This week shows how far Bitcoin has to go until it’s known as a currency
The big headline to start the week was the British pound falling to an all-time low, following announcements from new Prime Minister Lizz Truss that a series of tax cuts would be introduced.
Investors feared this would undermine confidence in the pound, and the sell-off tanked the value down to a historic low of $1.03. Headlines were full of talk about the Armageddon-type move, the future of the pound and what it meant going forward.
One thing which struck me – it shows quite how far we still have to go if Bitcoin is to be considered a sound form of money.
As can be seen in the below chart, the pound fell close to 7%, down to $1.03, before bouncing back up to where it now trades at $1.07.
GBP/USD chart by TradingView
On the flipside, if we look at Bitcoin’s daily returns, this 7% drop is just a walk in the park. I have plotted the daily returns of Bitcoin over the last year to illustrate this below. In fact, there have been 23 occasions over the last year alone where Bitcoin has had a daily move of a magnitude of 7% or greater (11 downward, 12 upward).
Obviously, for a currency or a store of value, this is totally unacceptable – which is precisely why Bitcoin can be considered neither, for the time being at least. And it has a long way to go.
I am on record as a staunch believer in the power that Bitcoin holds, but it’s simply preposterous to declare it as a reputable store of value right now. The pandemonium around the 7% plummet in the GBP shows this better than anything. A 7% barely makes headlines at all in cryptoland.
I saw the limits of Bitcoin first-hand when I went to El Salvador this summer. Citizens reported feeling uneasy with the volatility, and many set up their native Chivo app to immediately convert whatever Bitcoin they received via their businesses into USD so they did not have to bear the volatility.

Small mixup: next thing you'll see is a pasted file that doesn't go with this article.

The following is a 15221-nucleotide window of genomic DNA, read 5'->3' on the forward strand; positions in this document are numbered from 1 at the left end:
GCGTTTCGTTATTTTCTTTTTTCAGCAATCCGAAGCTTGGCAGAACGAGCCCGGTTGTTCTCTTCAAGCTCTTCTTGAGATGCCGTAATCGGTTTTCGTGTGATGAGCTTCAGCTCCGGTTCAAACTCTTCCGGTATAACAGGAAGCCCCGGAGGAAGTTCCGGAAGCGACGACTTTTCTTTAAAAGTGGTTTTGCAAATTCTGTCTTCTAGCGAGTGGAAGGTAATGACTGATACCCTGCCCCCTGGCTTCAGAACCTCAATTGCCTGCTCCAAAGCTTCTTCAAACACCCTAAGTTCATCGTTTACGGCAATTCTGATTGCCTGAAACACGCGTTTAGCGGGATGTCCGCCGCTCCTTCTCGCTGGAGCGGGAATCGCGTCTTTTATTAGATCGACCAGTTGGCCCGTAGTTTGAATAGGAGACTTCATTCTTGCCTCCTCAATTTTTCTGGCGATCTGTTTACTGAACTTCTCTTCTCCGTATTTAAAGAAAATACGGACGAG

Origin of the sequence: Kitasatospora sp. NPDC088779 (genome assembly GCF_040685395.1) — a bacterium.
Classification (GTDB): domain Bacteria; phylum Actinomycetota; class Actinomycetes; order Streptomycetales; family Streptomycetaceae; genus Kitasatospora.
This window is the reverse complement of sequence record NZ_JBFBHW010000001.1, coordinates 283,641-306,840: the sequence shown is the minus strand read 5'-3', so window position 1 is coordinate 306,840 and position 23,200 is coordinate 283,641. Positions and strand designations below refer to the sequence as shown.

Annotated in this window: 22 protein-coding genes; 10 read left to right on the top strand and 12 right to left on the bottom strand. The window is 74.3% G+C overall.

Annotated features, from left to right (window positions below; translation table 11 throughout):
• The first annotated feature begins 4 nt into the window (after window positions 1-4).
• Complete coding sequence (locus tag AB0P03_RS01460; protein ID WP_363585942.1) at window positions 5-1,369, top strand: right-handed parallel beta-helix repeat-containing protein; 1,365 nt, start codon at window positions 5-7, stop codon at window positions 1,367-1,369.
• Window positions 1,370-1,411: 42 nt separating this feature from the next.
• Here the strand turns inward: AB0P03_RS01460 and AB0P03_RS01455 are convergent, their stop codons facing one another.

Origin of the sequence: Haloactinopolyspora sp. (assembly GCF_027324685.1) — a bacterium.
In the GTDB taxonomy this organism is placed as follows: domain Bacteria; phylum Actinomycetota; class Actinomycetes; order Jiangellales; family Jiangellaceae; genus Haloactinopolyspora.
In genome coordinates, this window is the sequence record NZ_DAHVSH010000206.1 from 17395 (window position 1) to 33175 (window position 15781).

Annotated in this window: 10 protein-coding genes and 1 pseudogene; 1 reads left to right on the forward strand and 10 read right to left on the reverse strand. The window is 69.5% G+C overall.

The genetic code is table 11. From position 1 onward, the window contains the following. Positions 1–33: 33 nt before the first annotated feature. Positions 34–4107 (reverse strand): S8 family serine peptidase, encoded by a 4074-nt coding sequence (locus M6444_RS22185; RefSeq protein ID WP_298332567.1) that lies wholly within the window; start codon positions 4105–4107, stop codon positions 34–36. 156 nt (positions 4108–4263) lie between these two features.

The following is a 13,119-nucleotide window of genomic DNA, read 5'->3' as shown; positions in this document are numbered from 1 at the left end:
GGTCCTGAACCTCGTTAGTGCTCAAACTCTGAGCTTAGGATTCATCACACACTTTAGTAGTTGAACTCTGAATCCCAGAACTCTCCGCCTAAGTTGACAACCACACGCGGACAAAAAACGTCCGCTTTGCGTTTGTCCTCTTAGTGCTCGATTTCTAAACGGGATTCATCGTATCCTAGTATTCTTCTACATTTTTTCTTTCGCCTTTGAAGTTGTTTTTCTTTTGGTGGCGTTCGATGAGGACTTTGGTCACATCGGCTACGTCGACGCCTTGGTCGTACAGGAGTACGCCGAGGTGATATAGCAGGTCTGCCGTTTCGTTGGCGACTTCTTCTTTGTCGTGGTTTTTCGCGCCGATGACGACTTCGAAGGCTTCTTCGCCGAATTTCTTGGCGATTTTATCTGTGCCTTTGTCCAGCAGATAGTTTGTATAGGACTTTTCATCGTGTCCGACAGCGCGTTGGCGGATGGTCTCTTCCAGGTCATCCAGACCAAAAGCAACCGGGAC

One stat should be all you need to hammer home how far Bitcoin has to go: the world’s biggest cryptocurrency is down 70% from its all-time high less than a year ago (November 2021). Imagine being 100% allocated to Bitcoin and referring to it as a store of value? It’s quite simply objectively wrong.
Is Bitcoin becoming less volatile?
I plotted the below charts of all daily moves in Bitcoin in percentage terms going back to 2014. The results don’t point towards volatility reducing in any great manner.
However, it really is only in the last two years – the COVID era – that Bitcoin has truly become mainstream. Before that, it was largely a niche asset operating in esoteric corners of the Internet. It thus may be the next couple of years that will be the most significant with regards to a fall in volatility.
One thing is for sure, the volatility right now in the GBP is causing mayhem, and that shows precisely how far Bitcoin still has to go to achieve its goal of becoming a reputable store of value.
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